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Welcome to our regular “Ask the Cat Doc With Dr. Lynn Bahr” segment! Once a month, Dr. Bahr answers as many of your questions as she can, and you can leave new questions for her in a comment.
Dr. Bahr graduated from the University of Georgia College of Veterinary Medicine in 1991. Unlike most veterinarians, she did not grow up knowing that she would become a veterinarian. “It was a cat who got me interested in the practice and I am forever grateful to him,” said Dr. Bahr. Over the course of her veterinary career, Dr. Bahr found that the lifestyle of cats has changed dramatically. As the lifestyle of cats has changed, so did Dr. Bahr’s client education. In addition to finding medical solutions, she also encourages owners to enrich their home environments so that their cats can live long, happy, and healthy lives.
This new understanding led Dr. Bahr to combine her passion for strengthening the human-animal bond with her veterinary background and knowledge of what animals need and want to start her own solution-based cat product company, Dezi & Roo, inspired by two cats of the same names.
For more information about Dezi & Roo and their unique and innovative cat toys, please visit Dezi and Roo on Etsy.
Do you have a question for Dr. Bahr?
Leave it in a comment and she’ll answer it in next month’s column!
We have a Torte kitty who is 8 mo. old. We adopted her when she was 3 mo. old. Her mama passed away and left 3 kitties in all. She is spayed and has all her shots. She is very skittish when we try to pet her. She will come up and sit in my lap and cuddle. Doesn’t like to be held. Will she soon get over this? It’s just me and my husband in the household. – Delores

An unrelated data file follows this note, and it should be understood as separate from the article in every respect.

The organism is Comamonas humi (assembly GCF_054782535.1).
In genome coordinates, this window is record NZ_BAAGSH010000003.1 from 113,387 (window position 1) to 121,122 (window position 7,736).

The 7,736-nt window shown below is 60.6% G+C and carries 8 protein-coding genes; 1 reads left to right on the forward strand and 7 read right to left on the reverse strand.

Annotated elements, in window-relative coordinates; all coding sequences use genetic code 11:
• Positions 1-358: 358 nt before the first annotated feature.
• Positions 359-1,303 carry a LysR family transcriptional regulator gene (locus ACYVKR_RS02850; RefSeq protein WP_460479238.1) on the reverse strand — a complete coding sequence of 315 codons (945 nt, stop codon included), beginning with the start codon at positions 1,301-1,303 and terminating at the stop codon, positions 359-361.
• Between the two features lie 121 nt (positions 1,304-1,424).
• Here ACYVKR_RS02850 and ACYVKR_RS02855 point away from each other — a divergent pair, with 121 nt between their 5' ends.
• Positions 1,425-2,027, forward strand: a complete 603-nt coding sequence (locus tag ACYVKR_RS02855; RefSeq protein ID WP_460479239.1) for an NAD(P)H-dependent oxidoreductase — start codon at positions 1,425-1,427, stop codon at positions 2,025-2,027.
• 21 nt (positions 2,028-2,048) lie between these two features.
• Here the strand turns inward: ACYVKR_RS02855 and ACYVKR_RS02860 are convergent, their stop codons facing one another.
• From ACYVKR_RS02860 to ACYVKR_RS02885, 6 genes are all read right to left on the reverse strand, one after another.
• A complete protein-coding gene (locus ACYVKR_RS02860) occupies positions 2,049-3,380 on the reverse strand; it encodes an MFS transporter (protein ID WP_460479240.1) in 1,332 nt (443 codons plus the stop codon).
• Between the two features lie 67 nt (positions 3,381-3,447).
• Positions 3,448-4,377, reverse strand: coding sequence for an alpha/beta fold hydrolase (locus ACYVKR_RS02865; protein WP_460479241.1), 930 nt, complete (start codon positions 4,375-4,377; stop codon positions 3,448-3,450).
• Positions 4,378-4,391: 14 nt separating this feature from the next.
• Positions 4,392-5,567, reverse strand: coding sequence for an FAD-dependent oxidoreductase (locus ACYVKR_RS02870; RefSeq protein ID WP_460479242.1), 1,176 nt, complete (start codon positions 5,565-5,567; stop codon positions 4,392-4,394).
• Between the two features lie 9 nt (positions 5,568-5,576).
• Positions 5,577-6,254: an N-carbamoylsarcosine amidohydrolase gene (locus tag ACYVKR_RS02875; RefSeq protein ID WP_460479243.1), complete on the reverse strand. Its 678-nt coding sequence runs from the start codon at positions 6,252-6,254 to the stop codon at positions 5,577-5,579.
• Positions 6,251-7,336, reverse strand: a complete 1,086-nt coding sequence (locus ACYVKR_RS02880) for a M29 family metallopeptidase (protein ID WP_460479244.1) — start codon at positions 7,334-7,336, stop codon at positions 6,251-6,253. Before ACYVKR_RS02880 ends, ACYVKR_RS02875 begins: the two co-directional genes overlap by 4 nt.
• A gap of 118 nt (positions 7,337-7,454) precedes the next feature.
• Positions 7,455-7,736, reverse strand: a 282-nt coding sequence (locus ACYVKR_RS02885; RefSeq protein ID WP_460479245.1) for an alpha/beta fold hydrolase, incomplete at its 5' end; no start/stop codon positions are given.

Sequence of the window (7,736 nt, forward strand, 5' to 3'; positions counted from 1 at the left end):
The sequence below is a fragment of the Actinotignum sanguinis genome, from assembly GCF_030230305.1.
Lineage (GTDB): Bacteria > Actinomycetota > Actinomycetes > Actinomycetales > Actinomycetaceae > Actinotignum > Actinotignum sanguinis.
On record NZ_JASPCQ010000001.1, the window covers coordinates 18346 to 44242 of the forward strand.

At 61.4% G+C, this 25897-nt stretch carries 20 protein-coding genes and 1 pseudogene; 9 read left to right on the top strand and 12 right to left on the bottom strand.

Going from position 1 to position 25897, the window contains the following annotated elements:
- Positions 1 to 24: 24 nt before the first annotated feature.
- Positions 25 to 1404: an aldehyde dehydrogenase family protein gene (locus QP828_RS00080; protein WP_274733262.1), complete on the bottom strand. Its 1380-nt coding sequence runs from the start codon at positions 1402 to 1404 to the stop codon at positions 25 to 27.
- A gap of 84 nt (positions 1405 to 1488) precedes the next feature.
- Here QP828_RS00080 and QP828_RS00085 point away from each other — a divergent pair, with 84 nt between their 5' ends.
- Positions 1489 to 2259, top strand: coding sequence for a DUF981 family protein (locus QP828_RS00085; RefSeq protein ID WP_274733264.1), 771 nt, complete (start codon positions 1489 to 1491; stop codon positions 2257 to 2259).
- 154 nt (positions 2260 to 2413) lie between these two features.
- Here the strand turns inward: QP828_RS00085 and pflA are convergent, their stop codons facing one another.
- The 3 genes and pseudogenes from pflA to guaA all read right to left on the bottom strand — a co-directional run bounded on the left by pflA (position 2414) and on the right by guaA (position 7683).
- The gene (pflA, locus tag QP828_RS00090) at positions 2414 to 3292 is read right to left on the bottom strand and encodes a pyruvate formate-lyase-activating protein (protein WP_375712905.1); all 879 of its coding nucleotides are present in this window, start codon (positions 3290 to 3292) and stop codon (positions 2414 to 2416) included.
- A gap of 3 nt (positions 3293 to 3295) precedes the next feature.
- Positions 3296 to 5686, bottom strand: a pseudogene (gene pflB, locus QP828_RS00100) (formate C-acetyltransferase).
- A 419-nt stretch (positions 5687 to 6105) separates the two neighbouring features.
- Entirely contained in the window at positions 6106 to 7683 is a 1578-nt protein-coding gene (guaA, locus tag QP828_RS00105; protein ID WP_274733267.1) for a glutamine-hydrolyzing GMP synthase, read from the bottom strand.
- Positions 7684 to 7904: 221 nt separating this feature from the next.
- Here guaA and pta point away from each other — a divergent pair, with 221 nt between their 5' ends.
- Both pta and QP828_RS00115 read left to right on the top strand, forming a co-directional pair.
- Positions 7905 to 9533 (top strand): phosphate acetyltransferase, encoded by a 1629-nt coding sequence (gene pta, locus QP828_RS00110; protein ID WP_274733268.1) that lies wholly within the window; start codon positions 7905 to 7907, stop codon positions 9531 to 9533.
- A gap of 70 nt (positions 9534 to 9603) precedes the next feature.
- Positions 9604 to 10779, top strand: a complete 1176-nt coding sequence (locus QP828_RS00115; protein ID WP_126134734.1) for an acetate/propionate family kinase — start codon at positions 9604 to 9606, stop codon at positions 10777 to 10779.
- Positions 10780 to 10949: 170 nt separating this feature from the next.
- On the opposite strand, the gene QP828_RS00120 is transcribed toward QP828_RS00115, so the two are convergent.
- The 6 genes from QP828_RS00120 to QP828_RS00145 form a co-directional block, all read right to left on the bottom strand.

In my experience, I find that most cats don’t like to be held and it is the exception, not the rule, when one does. I chalk it up to good instinct. In the wild, the only time a cat would have all four feet lifted off the ground would be as they are being carrying away by a predator, like a coyote or hawk (with kittens being move around by their mom as the one exception). Otherwise, being held means danger. So it is normal for your girl to be uncomfortable with it, and she may never outgrow that instinct. It will be easier for you to build her trust by respecting her boundaries and not attempting to hold her but, instead continue doing what you have been by letting her come up to you to cuddle the way she enjoys it best.
The good news is that she is young and just a baby. While her personality will remain relatively the same, her preferences will change throughout her lifetime. This is a good time for you to help shape them. Playing with cats builds stronger bonds and I believe solves everything. Therefore, I encourage you to make time every day to engage her in fun activities. The more often you do so, the better she will feel and the happier you both will be. Allowing her to sleep with you at night is also a way to bond, closer together, physically.